Van Hulle terms the supplementary sections at the back “mobile lexias”, like in other hyperfiction: “[They] indicate the next lexia by means of a proto-hyperlink prefigures the first forms of hyperfiction and also makes this novel particularly amenable to digital manipulation and translation into hypertext” (Van Hulle, p.145). But Larsen argues that, instead of being truly “ergodic” (with a dynamic, reactive plot), Hopscotch is in fact one straightforward narrative with supplementary fragments that serve quite like footnotes: “For the hopscotch turns out to be really just a conventionally linear experience of reading, broken up by a miscellany of clips and “morelliana” of widely varying interest but never formally anything more than interruptions” (Larsen, pp.60, 61).
Also as Brian McHale points out, while reading Hopscotch the way Cortazar outlined does alter the structure of the novel slightly, it doesn’t alter it enough: “Hopscotching” through Cortazar’s text does not in fact alter the order of events in the ‘normal’ sequence, or even the order of chapters, but merely interpolates additional chapters” (McHale, p.193).
What else supports the view above that Hopscotch doesn’t go far enough, is the structure the chapters in the table of instructions take. Admittedly while chapter 73 needs to be read first, the book then adopts this attitude: chapter one, then a random chapter, chapter two, another random chapter, returning to the third chapter, and so on. While this may be the case, the optional section still functions to promote a more rounded and heterogeneous reading experience: “The first [reading approach] is a more or less straightforward account of the essential events… The second is a more heterogeneous collection of materials, closer to the tentative, contradictory notes and drafts of a work in gestation, which will incite the reader capable of accepting the challenge to intervene more actively and help fulfil the book’s latent possibilities” (Irby, pp.68, 69).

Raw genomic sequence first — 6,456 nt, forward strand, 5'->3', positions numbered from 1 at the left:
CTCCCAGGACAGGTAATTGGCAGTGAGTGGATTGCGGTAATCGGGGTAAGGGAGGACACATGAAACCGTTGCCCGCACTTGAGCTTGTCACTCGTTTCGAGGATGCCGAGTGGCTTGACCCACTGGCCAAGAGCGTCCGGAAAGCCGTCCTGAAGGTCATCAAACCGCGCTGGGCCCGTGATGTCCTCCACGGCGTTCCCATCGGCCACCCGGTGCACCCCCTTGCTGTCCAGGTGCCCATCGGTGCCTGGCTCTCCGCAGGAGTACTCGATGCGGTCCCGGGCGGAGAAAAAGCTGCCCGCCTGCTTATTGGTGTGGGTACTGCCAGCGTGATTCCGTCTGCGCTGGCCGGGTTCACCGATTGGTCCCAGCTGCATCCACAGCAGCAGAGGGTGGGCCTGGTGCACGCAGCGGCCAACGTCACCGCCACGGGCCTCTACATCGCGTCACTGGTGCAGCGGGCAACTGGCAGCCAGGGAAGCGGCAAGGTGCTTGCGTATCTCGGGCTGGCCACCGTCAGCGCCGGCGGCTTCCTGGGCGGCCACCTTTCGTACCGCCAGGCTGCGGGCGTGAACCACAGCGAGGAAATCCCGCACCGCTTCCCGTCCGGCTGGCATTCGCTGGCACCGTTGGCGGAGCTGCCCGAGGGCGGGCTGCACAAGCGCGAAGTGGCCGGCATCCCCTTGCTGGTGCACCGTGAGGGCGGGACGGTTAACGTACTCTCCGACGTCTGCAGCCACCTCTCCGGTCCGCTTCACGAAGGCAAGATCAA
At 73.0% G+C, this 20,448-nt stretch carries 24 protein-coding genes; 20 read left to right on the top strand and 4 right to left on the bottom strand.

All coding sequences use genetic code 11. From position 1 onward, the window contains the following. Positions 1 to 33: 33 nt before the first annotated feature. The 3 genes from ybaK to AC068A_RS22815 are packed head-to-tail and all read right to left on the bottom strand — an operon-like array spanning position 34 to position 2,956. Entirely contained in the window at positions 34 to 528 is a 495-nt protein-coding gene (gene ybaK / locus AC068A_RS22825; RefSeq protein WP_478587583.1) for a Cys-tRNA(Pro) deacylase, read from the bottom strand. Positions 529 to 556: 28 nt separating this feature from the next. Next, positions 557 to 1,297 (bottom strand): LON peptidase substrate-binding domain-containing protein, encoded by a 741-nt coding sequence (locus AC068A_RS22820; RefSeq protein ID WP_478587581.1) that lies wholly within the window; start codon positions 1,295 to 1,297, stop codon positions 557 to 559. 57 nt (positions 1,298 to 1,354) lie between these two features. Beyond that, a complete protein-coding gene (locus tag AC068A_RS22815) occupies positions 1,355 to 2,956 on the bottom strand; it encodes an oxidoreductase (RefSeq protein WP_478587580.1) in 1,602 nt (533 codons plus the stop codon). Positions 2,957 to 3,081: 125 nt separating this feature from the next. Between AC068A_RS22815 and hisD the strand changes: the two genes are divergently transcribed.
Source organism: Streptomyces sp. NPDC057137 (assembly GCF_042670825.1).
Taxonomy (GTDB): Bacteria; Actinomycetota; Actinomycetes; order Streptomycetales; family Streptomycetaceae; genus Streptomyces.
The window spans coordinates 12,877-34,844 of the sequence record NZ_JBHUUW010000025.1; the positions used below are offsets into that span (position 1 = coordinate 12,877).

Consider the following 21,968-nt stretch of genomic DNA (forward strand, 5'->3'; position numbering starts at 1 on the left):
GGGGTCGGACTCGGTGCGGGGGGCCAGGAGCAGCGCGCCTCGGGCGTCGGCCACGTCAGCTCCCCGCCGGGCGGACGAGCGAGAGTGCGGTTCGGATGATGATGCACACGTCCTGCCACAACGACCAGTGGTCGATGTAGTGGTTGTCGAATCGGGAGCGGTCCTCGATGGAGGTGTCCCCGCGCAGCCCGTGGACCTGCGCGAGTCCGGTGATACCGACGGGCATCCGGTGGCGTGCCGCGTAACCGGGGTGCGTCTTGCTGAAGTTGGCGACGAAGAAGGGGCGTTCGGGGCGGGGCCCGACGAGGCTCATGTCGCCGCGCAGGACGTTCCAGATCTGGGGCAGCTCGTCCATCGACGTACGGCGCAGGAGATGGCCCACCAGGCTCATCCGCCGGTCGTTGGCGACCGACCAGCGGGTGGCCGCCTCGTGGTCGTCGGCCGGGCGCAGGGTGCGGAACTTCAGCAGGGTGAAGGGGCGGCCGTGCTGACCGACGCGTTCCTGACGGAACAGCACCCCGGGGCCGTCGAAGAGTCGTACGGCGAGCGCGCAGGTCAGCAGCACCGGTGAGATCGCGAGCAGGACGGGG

Another example of an interactive proto-hypertext achieved in print is Dictionary of the Khazars, written by Milorad Pavić. Published in Serbian first in 1984, and English then in 1988, it takes the very Borgesian concept of a dictionary of a fantastical nation as its central idea, and weaves a novel around it. Like Hopscotch it also includes user instructions on how to navigate its structure: reproduced alphabetically, across three different, colour-coded books are entries about fictional people and practices within the Khazar culture. As the directions for reading the novel advise, “The three books of the dictionary… can be read in any order the reader desires; he may start with the book that falls open as he picks up the dictionary” (Pavić, p.12). In addition, it contains numerous symbols that function like the proto-hyperlinks found in Hopscotch, indicating where more about this entry can be read.